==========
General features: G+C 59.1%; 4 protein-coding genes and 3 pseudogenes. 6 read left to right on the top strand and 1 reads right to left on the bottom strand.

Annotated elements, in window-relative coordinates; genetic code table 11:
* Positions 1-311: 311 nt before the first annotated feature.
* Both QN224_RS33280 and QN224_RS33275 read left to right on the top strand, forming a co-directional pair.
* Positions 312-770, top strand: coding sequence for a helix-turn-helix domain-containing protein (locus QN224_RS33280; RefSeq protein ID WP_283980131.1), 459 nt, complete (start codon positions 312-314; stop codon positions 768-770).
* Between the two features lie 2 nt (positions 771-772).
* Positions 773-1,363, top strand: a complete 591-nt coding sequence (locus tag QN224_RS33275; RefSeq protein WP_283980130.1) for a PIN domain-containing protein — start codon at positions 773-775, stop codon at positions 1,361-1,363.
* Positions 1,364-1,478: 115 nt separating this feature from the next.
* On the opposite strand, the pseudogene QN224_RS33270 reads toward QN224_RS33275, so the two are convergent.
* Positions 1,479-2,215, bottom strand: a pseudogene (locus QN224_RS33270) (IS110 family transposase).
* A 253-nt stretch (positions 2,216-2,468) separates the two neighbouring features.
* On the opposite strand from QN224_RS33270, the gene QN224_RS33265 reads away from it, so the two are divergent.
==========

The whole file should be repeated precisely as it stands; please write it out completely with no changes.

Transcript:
General features: G+C 59.1%; 4 protein-coding genes and 3 pseudogenes. 6 read left to right on the top strand and 1 reads right to left on the bottom strand.

Annotated elements, in window-relative coordinates; genetic code table 11:
* Positions 1-311: 311 nt before the first annotated feature.
* Both QN224_RS33280 and QN224_RS33275 read left to right on the top strand, forming a co-directional pair.
* Positions 312-770, top strand: coding sequence for a helix-turn-helix domain-containing protein (locus QN224_RS33280; RefSeq protein ID WP_283980131.1), 459 nt, complete (start codon positions 312-314; stop codon positions 768-770).
* Between the two features lie 2 nt (positions 771-772).
* Positions 773-1,363, top strand: a complete 591-nt coding sequence (locus tag QN224_RS33275; RefSeq protein WP_283980130.1) for a PIN domain-containing protein — start codon at positions 773-775, stop codon at positions 1,361-1,363.
* Positions 1,364-1,478: 115 nt separating this feature from the next.
* On the opposite strand, the pseudogene QN224_RS33270 reads toward QN224_RS33275, so the two are convergent.
* Positions 1,479-2,215, bottom strand: a pseudogene (locus QN224_RS33270) (IS110 family transposase).
* A 253-nt stretch (positions 2,216-2,468) separates the two neighbouring features.
* On the opposite strand from QN224_RS33270, the gene QN224_RS33265 reads away from it, so the two are divergent.